(Before) Noted written by pencil

(After) Notes written by Pen

4. Never Give Up

Children are loving, living bundles of pure joy and potential. They are unique, and a teacher’s job is to cherish that even when no one else does.

Dogmatism is never good for a classroom. A teacher must never marry a methodology. Children crave learning. So, if a child is not able to understand something, it is not because he/she doesn’t have capability– it is the teacher who has not yet not found the language in which the child can understand.

It is our job, and our joy, to use various ways to reach our students’ minds, and never give up!

An example from one of our classes:

“The student’s first response to the Pythagoras theorem is always either intuitive understanding or confusion. This makes it a tough topic to keep the whole class on the same level. But we have to accept that challenge, after all, it was our bacche themselves who picked the topic! Initially, all of of us, including the volunteers, enthusiastically got into the how, what, why of our final presentation.

Somewhere mid-way, we started doubting it. We wondered if we should choose some another topic. We didn’t think our kids were ready for this sudden jump in mathematics, we started scrambling for other topics in the last minute. After an hour of this, we realized we were underestimating our students, and also ourselves!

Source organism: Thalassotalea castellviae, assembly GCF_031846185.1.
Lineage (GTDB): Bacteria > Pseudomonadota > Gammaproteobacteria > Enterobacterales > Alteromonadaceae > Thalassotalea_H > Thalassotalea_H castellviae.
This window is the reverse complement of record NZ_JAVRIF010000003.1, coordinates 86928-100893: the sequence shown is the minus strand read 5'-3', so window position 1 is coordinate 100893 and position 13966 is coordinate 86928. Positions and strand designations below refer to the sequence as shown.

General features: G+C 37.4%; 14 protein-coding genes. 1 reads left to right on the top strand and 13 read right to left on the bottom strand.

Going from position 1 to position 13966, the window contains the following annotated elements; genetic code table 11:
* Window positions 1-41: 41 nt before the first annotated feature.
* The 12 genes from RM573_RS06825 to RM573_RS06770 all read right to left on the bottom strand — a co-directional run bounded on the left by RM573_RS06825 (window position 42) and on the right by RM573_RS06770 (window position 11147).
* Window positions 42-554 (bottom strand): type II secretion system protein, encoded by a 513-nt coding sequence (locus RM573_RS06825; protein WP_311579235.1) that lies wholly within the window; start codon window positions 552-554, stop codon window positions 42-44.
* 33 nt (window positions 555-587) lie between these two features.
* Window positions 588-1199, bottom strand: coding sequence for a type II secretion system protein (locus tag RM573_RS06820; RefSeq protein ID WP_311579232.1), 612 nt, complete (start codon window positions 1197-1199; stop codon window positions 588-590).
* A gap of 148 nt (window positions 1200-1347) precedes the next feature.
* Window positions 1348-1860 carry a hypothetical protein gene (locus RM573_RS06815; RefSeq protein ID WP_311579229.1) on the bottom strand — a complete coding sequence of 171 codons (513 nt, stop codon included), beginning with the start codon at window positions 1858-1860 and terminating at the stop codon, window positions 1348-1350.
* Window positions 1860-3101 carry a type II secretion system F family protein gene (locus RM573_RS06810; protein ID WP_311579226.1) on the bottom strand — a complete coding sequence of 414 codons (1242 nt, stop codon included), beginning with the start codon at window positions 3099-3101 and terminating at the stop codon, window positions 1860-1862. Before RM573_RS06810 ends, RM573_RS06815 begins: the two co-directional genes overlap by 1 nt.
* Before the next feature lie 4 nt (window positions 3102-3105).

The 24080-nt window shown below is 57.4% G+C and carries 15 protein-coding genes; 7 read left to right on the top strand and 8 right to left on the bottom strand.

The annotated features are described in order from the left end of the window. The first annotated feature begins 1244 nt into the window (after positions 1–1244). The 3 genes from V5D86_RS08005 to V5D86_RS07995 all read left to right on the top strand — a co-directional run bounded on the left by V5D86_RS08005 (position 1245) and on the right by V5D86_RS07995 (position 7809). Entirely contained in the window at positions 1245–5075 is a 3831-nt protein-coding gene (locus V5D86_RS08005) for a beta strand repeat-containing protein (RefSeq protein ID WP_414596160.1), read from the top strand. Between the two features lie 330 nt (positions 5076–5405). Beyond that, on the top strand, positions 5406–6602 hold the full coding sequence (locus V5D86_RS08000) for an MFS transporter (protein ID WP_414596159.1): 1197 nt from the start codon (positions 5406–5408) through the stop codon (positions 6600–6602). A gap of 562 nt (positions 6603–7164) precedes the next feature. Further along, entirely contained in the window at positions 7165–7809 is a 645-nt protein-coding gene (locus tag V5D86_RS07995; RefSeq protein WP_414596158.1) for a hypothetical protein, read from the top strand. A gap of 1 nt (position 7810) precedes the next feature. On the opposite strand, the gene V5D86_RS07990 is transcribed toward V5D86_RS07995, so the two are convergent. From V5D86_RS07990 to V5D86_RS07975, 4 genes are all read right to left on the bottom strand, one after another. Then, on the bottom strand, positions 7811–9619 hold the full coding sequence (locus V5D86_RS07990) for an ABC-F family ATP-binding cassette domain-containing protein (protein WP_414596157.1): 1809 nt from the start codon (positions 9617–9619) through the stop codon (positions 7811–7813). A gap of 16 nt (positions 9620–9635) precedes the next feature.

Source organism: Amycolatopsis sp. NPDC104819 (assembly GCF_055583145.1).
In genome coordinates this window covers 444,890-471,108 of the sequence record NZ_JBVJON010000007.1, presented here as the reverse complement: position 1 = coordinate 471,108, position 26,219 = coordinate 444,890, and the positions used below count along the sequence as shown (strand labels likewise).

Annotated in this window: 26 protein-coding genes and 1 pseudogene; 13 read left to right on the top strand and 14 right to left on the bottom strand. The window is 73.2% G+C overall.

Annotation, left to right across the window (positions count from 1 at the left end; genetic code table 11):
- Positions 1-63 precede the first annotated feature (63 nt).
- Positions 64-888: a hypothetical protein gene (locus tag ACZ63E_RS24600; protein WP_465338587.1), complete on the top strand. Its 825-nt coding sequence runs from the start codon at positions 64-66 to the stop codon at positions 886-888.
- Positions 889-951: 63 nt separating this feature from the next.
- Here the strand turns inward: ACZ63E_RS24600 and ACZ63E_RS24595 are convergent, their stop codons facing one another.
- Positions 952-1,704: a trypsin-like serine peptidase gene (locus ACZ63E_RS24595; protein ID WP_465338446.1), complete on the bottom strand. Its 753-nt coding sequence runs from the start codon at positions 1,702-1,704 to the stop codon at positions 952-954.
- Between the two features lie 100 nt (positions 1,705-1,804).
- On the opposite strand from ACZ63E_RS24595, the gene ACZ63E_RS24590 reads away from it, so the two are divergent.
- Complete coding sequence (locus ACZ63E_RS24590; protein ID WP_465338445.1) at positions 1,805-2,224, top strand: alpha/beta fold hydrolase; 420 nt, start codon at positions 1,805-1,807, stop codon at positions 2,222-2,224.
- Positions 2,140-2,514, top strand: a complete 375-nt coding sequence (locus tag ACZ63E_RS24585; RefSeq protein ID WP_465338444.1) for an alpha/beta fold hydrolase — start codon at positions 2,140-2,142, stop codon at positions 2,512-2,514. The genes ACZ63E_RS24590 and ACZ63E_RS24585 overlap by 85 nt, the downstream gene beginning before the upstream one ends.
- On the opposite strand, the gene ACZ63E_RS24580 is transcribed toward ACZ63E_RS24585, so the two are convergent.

Working hard together, we took into account every possible doubt and roadblock, and created a wonderful presentation that the children loved and fully understood. “

5. The Classroom as an Ecosystem

A classroom is an ecosystem, and it is defined by the features of this ecosystem, rather than the four walls that are simply its physical bounds. It relies on factors which are beyond just the walls, the textbooks, the syllabus, and even the school itself.

A child entering a classroom brings with them, each day, not only pens, books and slates but also experiences: like a fight between their parents last night, a cute kitten they saw on the way there, a good breakfast or a hungry belly. They bring childhood traumas and happy memories. To boost the potential and health of this ecosystem, we must understand our students in their own words and on their own terms.

Example: At VIDYA, circle time is an open forum where the children can expresses their feelings without hesitation . When they enter the classroom, the question we ask for being late or being absent the previous day, is a simple: “are you fine?”

We spend the whole year building the right equation and interaction between the student and teacher that leads to Vyavhar and Vatavaran (roughly meaning, behaviour and environment). And that’s makes them want to keep coming back to school!

And of course, the different activities we engage in– like composing poems, sharing news, talking about football, national milk day– that makes things interesting.

Team Photo